Security Tip: Compare keys with hash_equals()

[Tip#56] It may be tempting to compare keys/sensitive strings using `===`, or even `==`, but that opens you up to timing attacks! You should be using a timing attack safe string comparison function...

Security Tip: Compare keys with hash_equals()

Greetings friends! I hope you enjoyed last week’s 2 years of Securing Laravel recap - it was great to take a look at how much we’ve covered in the past 12 months. This week I want to remind you about one of PHP’s security helper functions, which you should be using within your apps to protect against timing attacks. I’ve mentioned it a couple of times before1, but we haven’t specifically featured it yet, .

Before we get started with the Security Tip, I just wanted to mention that for personal reasons I’ll be reducing my hours next year for my Laravel Security Audits and Penetration Tests. Please reach out if you’re thinking about an audit, so I can reserve you time in my schedule2. 🕵️

Compare keys with hash_equals()

It may be tempting to compare keys, or other sensitive strings, using the strict comparison `===` (or even the loose comparison `==`) however this opens up to timing attacks, which can be used to identify the keys you’re comparing.

But first, what I mean by “keys” or “sensitive strings”?

These are string values that the user does not know but needs to provide in order to do or access something. Common examples are API keys, passwords, tokens, secret phrases, answers, etc… Some apps will use these a lot, while others might not ever need them.

Consider this code:

// api.secret_token => 'V1cHt2S67DADJIm9sX9yzCc272EkSC'

if ($request->token === config('api.secret_token')) {
    // Do something...

In this example, the user needs to provide a valid token before they are allowed to do something. However, since the strict comparison in use (`===`) is not timing attack safe, an attacker can eventually figure out the value by providing specific values of `$request->token` and measuring the timing of the response3.

The solution is simple, all you need to do is to use `hash_equals()` to compare the two strings! This ensures the comparison always takes exactly the same amount of time regardless of the inputted string4, preventing an attacker from figuring out the secret key:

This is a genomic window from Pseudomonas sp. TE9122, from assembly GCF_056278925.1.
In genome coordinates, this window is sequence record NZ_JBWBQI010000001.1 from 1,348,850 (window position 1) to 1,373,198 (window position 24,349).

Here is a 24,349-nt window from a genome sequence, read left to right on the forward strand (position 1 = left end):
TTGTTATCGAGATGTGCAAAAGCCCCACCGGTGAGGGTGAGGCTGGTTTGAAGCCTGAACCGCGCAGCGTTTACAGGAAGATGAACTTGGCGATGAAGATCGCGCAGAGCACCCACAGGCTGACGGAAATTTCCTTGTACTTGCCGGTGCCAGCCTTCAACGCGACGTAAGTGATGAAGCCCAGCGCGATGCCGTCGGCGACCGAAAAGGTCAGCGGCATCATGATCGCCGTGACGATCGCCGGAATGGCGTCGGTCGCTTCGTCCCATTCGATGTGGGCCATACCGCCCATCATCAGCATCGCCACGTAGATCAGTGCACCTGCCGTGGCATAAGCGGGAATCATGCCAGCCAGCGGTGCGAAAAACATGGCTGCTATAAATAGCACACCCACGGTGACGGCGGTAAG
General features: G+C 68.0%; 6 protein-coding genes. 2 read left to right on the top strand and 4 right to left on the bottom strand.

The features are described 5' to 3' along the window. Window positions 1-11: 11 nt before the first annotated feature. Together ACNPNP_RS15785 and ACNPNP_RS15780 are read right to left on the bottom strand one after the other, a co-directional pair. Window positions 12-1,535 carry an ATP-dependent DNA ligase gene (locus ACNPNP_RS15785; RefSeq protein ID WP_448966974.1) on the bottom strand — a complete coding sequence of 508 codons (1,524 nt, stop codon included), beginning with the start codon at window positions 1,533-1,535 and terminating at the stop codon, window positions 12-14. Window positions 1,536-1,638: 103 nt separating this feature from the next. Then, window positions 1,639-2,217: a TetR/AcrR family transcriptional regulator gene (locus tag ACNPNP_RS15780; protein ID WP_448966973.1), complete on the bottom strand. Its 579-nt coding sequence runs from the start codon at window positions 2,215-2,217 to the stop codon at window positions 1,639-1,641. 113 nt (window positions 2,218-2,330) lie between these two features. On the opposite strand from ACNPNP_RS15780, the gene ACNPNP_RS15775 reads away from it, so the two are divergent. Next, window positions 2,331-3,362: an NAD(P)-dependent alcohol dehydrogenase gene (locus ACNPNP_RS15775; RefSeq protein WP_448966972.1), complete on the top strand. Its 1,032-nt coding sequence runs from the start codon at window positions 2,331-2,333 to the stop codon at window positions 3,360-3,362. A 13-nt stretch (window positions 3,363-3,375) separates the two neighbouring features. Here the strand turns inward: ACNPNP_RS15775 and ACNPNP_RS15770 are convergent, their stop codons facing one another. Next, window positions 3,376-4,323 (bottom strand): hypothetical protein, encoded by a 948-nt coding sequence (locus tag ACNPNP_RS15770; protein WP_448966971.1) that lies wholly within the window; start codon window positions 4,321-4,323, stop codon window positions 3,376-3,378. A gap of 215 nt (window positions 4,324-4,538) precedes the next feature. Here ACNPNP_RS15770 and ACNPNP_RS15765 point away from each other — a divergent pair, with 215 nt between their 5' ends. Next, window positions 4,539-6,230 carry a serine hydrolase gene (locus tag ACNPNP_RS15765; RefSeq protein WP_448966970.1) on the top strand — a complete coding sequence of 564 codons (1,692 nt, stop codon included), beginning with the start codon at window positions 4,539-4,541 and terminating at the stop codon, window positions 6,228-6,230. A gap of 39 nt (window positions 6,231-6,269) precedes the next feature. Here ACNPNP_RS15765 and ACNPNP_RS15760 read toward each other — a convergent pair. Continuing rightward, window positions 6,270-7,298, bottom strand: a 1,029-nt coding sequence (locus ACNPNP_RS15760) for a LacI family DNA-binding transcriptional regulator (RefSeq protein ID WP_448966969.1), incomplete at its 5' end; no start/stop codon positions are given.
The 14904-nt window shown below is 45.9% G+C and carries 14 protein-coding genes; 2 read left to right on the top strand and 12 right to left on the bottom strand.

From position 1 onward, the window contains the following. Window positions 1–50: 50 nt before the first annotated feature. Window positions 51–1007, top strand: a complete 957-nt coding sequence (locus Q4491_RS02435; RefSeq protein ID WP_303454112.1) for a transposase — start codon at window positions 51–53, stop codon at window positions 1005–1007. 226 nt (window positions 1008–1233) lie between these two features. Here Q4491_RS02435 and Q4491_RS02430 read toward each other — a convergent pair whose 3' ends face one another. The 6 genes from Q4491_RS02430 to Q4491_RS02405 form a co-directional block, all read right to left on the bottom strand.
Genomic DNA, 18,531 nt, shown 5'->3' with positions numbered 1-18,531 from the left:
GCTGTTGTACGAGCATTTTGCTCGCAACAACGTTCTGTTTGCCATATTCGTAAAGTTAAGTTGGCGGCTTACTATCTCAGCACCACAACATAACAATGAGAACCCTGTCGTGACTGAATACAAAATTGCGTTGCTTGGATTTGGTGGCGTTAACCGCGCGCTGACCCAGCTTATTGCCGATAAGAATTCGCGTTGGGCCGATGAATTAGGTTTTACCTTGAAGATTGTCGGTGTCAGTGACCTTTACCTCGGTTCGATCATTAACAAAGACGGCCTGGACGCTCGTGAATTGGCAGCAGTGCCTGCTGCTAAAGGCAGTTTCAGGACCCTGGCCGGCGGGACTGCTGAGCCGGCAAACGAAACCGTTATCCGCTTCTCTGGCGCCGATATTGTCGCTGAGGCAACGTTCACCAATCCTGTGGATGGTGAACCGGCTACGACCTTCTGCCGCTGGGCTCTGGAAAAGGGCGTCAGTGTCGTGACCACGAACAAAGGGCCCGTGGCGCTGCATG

// api.secret_token => 'V1cHt2S67DADJIm9sX9yzCc272EkSC'

if (hash_equals(config('api.secret_token'), $request->token)) {
    // Do something...

Since it’s a simple function that replaces your strict (or loose) comparison, it’s trivial to implement, so there really is no reason not to use it. 🙂

You can learn more about `hash_equals()` in the PHP docs:

If you want to learn more about timing attacks, go check out In Depth #6: Timing Attacks, where we covered them in detail, including a section about string comparisons which directly relates to this issue. You should check out Anthony Ferrara’s “It’s All About Time” article to dive deeper into timing attacks.

Looking to learn more?
Security Tip #37: New Password Generator
▶️ In Depth #13: Stealing Password Tokens with Forwarded Host Poisoning

  1. We talked about it in: In Depth #9: Signed URLs, In Depth #10: Magic Emails, and In Depth #6: Timing Attacks.

  2. I will be booking in past clients first, and then I would love to give Securing Laravel subscribers second preference before opening up to new clients.

  3. It may take a lot of requests, and a simple rate limiter can make this significantly harder, but it’s still a very real problem that you need to take seriously.

  4. Ok, it’s only “exactly the same” when both values are the same length. However, figuring out the length isn’t overly helpful if you can’t also figure out what it contains.